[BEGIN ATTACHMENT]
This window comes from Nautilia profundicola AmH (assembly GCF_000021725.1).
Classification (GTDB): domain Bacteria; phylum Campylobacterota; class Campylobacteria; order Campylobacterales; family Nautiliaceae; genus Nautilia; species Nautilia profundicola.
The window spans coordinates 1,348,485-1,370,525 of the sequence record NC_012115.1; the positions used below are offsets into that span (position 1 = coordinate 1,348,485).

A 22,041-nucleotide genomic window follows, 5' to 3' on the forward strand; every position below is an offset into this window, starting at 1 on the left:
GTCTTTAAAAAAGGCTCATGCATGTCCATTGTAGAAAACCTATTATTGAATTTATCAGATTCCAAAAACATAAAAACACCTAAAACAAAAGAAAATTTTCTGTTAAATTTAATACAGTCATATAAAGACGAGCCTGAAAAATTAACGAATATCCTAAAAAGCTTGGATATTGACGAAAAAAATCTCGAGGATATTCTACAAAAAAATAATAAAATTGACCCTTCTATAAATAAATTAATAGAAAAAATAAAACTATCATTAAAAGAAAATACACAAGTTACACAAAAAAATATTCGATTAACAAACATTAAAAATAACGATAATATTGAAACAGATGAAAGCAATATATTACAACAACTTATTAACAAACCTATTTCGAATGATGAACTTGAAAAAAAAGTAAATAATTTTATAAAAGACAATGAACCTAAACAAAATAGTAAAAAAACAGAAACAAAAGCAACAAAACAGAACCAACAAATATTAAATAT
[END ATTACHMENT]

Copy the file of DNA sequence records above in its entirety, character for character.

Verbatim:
This window comes from Nautilia profundicola AmH (assembly GCF_000021725.1).
Classification (GTDB): domain Bacteria; phylum Campylobacterota; class Campylobacteria; order Campylobacterales; family Nautiliaceae; genus Nautilia; species Nautilia profundicola.
The window spans coordinates 1,348,485-1,370,525 of the sequence record NC_012115.1; the positions used below are offsets into that span (position 1 = coordinate 1,348,485).

A 22,041-nucleotide genomic window follows, 5' to 3' on the forward strand; every position below is an offset into this window, starting at 1 on the left:
GTCTTTAAAAAAGGCTCATGCATGTCCATTGTAGAAAACCTATTATTGAATTTATCAGATTCCAAAAACATAAAAACACCTAAAACAAAAGAAAATTTTCTGTTAAATTTAATACAGTCATATAAAGACGAGCCTGAAAAATTAACGAATATCCTAAAAAGCTTGGATATTGACGAAAAAAATCTCGAGGATATTCTACAAAAAAATAATAAAATTGACCCTTCTATAAATAAATTAATAGAAAAAATAAAACTATCATTAAAAGAAAATACACAAGTTACACAAAAAAATATTCGATTAACAAACATTAAAAATAACGATAATATTGAAACAGATGAAAGCAATATATTACAACAACTTATTAACAAACCTATTTCGAATGATGAACTTGAAAAAAAAGTAAATAATTTTATAAAAGACAATGAACCTAAACAAAATAGTAAAAAAACAGAAACAAAAGCAACAAAACAGAACCAACAAATATTAAATAT